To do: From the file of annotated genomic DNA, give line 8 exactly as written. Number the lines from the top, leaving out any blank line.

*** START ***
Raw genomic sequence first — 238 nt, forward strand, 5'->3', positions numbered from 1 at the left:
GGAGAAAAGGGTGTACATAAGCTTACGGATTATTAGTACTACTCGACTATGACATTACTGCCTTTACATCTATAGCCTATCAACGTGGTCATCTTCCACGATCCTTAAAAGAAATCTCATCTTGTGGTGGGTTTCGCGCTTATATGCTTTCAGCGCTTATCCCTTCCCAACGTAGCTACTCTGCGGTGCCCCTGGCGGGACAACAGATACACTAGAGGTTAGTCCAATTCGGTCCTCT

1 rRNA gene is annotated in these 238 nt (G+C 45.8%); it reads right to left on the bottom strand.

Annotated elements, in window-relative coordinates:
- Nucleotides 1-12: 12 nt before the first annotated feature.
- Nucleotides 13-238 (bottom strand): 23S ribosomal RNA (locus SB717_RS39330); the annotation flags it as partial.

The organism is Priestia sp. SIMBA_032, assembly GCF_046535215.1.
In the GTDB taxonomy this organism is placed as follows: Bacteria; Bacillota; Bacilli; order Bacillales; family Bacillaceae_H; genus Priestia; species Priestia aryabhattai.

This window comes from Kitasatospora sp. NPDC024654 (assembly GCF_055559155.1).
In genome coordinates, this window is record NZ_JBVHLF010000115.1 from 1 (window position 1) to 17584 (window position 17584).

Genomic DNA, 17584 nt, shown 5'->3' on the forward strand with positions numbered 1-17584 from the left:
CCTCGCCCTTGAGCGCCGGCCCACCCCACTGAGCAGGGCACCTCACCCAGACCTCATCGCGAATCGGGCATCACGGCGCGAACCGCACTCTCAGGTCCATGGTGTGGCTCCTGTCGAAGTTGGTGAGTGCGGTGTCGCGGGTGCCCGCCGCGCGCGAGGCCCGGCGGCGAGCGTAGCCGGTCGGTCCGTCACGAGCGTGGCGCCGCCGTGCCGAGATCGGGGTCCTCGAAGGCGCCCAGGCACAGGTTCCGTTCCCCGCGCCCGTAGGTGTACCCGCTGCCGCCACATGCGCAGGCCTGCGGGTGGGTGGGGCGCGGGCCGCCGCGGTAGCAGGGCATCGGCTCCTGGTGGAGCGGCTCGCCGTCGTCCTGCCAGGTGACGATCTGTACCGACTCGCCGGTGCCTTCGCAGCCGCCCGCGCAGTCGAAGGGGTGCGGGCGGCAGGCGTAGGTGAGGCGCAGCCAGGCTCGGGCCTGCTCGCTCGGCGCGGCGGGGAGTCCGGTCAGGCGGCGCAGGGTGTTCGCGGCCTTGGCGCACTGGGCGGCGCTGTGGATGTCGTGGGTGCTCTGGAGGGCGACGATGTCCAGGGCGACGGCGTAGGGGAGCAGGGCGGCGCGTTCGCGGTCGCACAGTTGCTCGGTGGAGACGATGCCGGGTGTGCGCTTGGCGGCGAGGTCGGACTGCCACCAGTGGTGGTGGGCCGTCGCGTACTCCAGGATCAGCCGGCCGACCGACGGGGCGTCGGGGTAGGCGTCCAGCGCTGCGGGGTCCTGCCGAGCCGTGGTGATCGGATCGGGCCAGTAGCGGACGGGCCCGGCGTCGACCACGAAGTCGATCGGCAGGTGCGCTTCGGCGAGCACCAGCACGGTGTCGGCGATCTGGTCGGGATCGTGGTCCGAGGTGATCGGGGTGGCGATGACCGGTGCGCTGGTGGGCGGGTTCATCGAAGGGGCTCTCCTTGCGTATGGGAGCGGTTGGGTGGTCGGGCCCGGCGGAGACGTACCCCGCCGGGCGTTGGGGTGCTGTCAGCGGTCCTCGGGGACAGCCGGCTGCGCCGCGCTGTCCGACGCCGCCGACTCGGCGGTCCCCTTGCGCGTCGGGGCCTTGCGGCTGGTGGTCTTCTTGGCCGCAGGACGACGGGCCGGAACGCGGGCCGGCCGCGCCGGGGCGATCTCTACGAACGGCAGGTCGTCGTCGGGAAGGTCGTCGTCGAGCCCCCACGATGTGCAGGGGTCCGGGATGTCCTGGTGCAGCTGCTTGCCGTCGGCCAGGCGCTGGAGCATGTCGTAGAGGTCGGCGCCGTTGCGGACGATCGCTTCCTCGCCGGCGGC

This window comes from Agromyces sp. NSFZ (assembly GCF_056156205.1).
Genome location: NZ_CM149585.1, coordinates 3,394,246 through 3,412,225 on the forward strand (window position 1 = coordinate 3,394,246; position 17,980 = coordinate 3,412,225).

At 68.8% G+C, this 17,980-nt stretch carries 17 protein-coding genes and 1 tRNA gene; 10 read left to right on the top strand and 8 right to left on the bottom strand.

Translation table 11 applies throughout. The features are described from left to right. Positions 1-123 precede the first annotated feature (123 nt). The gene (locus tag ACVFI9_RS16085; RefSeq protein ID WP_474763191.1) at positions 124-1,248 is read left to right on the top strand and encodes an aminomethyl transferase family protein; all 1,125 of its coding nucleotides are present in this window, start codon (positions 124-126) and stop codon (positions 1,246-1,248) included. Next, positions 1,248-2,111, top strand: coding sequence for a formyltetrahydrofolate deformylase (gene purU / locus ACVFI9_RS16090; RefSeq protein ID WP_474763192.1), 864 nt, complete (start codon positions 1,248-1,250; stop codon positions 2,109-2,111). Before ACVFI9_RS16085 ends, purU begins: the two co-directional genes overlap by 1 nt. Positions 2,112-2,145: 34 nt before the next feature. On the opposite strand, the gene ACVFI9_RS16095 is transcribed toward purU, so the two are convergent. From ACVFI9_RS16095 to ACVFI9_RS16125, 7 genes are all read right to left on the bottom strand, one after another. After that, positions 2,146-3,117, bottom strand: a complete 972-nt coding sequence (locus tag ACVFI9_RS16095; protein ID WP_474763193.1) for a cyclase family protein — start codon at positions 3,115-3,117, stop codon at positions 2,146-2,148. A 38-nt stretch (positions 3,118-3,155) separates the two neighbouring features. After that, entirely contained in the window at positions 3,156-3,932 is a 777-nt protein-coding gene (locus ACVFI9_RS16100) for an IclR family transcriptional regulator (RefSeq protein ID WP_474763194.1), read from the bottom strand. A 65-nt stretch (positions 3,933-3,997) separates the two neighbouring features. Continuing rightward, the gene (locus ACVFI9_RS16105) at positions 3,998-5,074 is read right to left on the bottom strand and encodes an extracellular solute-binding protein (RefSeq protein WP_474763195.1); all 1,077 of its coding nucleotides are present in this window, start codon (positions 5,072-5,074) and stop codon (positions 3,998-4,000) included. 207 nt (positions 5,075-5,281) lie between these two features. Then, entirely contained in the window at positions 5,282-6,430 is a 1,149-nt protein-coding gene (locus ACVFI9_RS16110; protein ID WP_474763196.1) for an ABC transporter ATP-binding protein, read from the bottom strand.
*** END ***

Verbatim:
In the GTDB taxonomy this organism is placed as follows: Bacteria; Bacillota; Bacilli; order Bacillales; family Bacillaceae_H; genus Priestia; species Priestia aryabhattai.